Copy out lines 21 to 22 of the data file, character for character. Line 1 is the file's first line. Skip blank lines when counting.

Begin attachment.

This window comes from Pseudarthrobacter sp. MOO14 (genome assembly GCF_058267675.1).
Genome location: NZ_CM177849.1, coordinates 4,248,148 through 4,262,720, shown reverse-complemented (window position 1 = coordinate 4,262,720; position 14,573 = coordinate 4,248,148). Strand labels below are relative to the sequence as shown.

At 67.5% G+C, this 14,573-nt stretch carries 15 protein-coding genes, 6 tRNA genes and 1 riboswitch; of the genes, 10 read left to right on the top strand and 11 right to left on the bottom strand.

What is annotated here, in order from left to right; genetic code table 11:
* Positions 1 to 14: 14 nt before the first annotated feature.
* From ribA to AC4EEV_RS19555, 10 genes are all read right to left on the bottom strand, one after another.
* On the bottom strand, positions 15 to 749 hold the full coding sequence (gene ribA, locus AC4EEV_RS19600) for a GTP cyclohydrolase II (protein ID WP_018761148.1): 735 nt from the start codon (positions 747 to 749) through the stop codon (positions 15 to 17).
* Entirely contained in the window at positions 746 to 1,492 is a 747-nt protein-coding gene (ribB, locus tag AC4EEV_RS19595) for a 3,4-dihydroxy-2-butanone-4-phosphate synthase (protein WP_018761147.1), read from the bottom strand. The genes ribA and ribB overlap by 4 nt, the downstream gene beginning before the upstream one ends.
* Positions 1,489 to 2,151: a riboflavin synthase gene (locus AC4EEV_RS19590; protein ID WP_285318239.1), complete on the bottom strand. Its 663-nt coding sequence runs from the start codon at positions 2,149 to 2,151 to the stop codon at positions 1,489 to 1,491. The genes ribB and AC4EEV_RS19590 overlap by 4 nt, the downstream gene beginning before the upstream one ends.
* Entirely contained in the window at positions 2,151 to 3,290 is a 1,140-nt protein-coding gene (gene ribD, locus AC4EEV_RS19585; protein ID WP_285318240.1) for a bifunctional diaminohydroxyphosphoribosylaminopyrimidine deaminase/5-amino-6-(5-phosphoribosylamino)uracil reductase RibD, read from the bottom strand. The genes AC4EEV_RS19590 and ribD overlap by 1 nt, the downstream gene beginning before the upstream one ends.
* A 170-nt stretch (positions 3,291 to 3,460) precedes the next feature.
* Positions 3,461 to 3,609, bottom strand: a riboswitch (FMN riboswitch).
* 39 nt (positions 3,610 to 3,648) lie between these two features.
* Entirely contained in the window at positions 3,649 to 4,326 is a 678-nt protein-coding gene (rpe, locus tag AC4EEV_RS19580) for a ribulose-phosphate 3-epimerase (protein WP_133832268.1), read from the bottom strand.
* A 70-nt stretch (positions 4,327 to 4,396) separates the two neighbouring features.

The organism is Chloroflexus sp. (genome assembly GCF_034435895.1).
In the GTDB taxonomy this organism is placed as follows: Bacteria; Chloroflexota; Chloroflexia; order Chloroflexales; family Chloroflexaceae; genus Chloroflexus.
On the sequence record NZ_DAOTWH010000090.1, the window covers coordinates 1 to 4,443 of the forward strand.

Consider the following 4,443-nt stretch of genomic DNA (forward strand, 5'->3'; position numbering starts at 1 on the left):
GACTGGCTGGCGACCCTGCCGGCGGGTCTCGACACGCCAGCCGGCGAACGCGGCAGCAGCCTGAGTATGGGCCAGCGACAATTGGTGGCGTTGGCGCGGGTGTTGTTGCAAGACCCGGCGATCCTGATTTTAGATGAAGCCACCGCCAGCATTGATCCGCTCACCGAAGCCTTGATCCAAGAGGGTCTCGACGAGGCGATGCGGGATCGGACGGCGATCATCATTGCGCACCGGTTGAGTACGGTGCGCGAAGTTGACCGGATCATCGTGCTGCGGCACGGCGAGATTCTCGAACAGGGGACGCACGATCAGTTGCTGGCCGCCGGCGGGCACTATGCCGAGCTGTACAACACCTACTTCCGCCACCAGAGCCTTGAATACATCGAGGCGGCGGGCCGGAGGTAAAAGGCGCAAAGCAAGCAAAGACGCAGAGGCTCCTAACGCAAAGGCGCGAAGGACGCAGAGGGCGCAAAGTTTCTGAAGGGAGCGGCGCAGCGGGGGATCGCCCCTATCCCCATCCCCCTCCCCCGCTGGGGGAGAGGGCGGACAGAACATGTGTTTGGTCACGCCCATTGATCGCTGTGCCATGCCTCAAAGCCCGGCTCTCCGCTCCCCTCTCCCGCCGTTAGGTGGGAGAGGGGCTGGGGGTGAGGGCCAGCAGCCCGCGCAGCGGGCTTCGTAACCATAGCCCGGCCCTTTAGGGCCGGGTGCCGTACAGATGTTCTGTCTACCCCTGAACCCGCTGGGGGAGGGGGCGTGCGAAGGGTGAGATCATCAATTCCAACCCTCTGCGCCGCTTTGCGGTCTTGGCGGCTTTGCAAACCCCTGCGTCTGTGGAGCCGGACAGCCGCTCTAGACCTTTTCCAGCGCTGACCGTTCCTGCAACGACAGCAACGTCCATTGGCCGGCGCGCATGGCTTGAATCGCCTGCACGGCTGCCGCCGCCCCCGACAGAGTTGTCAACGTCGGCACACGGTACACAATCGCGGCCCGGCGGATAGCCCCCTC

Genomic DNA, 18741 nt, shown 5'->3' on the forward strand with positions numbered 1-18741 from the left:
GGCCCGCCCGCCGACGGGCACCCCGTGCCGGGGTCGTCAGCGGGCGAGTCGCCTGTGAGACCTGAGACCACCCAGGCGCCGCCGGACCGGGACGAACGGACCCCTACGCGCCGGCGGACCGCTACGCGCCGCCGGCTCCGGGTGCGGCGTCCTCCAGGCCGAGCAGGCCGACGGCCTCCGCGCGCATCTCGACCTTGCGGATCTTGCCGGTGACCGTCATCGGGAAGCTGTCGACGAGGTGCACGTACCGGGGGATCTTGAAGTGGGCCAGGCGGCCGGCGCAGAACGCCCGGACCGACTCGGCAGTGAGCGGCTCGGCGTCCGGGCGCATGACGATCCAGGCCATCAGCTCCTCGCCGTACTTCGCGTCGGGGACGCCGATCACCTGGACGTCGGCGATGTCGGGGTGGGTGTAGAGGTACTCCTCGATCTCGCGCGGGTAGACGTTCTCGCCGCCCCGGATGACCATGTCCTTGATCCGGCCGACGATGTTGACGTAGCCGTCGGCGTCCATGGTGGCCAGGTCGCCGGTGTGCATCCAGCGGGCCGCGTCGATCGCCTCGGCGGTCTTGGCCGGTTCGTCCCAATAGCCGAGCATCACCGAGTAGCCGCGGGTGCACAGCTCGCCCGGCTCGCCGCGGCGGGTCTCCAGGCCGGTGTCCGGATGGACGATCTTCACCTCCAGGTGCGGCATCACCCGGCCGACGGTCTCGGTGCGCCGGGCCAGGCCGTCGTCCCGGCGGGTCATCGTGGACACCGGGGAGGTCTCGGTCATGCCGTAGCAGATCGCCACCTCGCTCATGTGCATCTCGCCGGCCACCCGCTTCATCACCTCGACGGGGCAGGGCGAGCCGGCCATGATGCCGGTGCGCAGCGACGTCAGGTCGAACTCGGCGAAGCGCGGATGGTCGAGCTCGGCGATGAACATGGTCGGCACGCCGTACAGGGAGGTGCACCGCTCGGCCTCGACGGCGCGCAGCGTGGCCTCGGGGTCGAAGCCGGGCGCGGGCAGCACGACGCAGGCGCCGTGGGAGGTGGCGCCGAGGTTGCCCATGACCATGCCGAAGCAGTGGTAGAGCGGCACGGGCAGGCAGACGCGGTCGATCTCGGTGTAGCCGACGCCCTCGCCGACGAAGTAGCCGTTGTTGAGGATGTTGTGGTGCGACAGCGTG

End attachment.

Genomic DNA, 18741 nt, shown 5'->3' on the forward strand with positions numbered 1-18741 from the left:
GGCCCGCCCGCCGACGGGCACCCCGTGCCGGGGTCGTCAGCGGGCGAGTCGCCTGTGAGACCTGAGACCACCCAGGCGCCGCCGGACCGGGACGAACGGACCCCTACGCGCCGGCGGACCGCTACGCGCCGCCGGCTCCGGGTGCGGCGTCCTCCAGGCCGAGCAGGCCGACGGCCTCCGCGCGCATCTCGACCTTGCGGATCTTGCCGGTGACCGTCATCGGGAAGCTGTCGACGAGGTGCACGTACCGGGGGATCTTGAAGTGGGCCAGGCGGCCGGCGCAGAACGCCCGGACCGACTCGGCAGTGAGCGGCTCGGCGTCCGGGCGCATGACGATCCAGGCCATCAGCTCCTCGCCGTACTTCGCGTCGGGGACGCCGATCACCTGGACGTCGGCGATGTCGGGGTGGGTGTAGAGGTACTCCTCGATCTCGCGCGGGTAGACGTTCTCGCCGCCCCGGATGACCATGTCCTTGATCCGGCCGACGATGTTGACGTAGCCGTCGGCGTCCATGGTGGCCAGGTCGCCGGTGTGCATCCAGCGGGCCGCGTCGATCGCCTCGGCGGTCTTGGCCGGTTCGTCCCAATAGCCGAGCATCACCGAGTAGCCGCGGGTGCACAGCTCGCCCGGCTCGCCGCGGCGGGTCTCCAGGCCGGTGTCCGGATGGACGATCTTCACCTCCAGGTGCGGCATCACCCGGCCGACGGTCTCGGTGCGCCGGGCCAGGCCGTCGTCCCGGCGGGTCATCGTGGACACCGGGGAGGTCTCGGTCATGCCGTAGCAGATCGCCACCTCGCTCATGTGCATCTCGCCGGCCACCCGCTTCATCACCTCGACGGGGCAGGGCGAGCCGGCCATGATGCCGGTGCGCAGCGACGTCAGGTCGAACTCGGCGAAGCGCGGATGGTCGAGCTCGGCGATGAACATGGTCGGCACGCCGTACAGGGAGGTGCACCGCTCGGCCTCGACGGCGCGCAGCGTGGCCTCGGGGTCGAAGCCGGGCGCGGGCAGCACGACGCAGGCGCCGTGGGAGGTGGCGCCGAGGTTGCCCATGACCATGCCGAAGCAGTGGTAGAGCGGCACGGGCAGGCAGACGCGGTCGATCTCGGTGTAGCCGACGCCCTCGCCGACGAAGTAGCCGTTGTTGAGGATGTTGTGGTGCGACAGCGTG